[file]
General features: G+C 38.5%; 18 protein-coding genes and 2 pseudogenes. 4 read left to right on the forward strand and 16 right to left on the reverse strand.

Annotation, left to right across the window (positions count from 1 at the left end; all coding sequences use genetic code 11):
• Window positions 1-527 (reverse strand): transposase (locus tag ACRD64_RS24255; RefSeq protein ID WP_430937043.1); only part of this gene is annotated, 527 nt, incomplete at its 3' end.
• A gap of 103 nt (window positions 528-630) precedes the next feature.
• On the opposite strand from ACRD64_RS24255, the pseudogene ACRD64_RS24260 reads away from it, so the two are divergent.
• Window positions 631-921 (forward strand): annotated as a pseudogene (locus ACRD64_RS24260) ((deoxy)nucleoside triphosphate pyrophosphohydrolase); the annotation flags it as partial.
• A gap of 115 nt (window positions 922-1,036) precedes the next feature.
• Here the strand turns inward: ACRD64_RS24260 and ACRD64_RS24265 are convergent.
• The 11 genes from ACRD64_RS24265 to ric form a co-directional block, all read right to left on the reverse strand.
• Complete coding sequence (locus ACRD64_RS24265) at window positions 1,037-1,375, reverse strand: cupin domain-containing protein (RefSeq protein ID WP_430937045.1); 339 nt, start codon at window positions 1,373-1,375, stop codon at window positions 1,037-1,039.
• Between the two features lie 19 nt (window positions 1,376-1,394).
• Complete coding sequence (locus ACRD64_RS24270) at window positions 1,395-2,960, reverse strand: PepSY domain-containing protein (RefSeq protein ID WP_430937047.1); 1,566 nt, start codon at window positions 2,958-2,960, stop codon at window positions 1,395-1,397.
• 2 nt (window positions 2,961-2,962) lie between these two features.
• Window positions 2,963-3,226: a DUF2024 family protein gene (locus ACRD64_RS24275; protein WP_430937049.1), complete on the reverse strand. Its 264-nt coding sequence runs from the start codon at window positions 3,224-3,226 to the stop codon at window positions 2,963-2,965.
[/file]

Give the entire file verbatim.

General features: G+C 38.5%; 18 protein-coding genes and 2 pseudogenes. 4 read left to right on the forward strand and 16 right to left on the reverse strand.

Annotation, left to right across the window (positions count from 1 at the left end; all coding sequences use genetic code 11):
• Window positions 1-527 (reverse strand): transposase (locus tag ACRD64_RS24255; RefSeq protein ID WP_430937043.1); only part of this gene is annotated, 527 nt, incomplete at its 3' end.
• A gap of 103 nt (window positions 528-630) precedes the next feature.
• On the opposite strand from ACRD64_RS24255, the pseudogene ACRD64_RS24260 reads away from it, so the two are divergent.
• Window positions 631-921 (forward strand): annotated as a pseudogene (locus ACRD64_RS24260) ((deoxy)nucleoside triphosphate pyrophosphohydrolase); the annotation flags it as partial.
• A gap of 115 nt (window positions 922-1,036) precedes the next feature.
• Here the strand turns inward: ACRD64_RS24260 and ACRD64_RS24265 are convergent.
• The 11 genes from ACRD64_RS24265 to ric form a co-directional block, all read right to left on the reverse strand.
• Complete coding sequence (locus ACRD64_RS24265) at window positions 1,037-1,375, reverse strand: cupin domain-containing protein (RefSeq protein ID WP_430937045.1); 339 nt, start codon at window positions 1,373-1,375, stop codon at window positions 1,037-1,039.
• Between the two features lie 19 nt (window positions 1,376-1,394).
• Complete coding sequence (locus ACRD64_RS24270) at window positions 1,395-2,960, reverse strand: PepSY domain-containing protein (RefSeq protein ID WP_430937047.1); 1,566 nt, start codon at window positions 2,958-2,960, stop codon at window positions 1,395-1,397.
• 2 nt (window positions 2,961-2,962) lie between these two features.
• Window positions 2,963-3,226: a DUF2024 family protein gene (locus ACRD64_RS24275; protein WP_430937049.1), complete on the reverse strand. Its 264-nt coding sequence runs from the start codon at window positions 3,224-3,226 to the stop codon at window positions 2,963-2,965.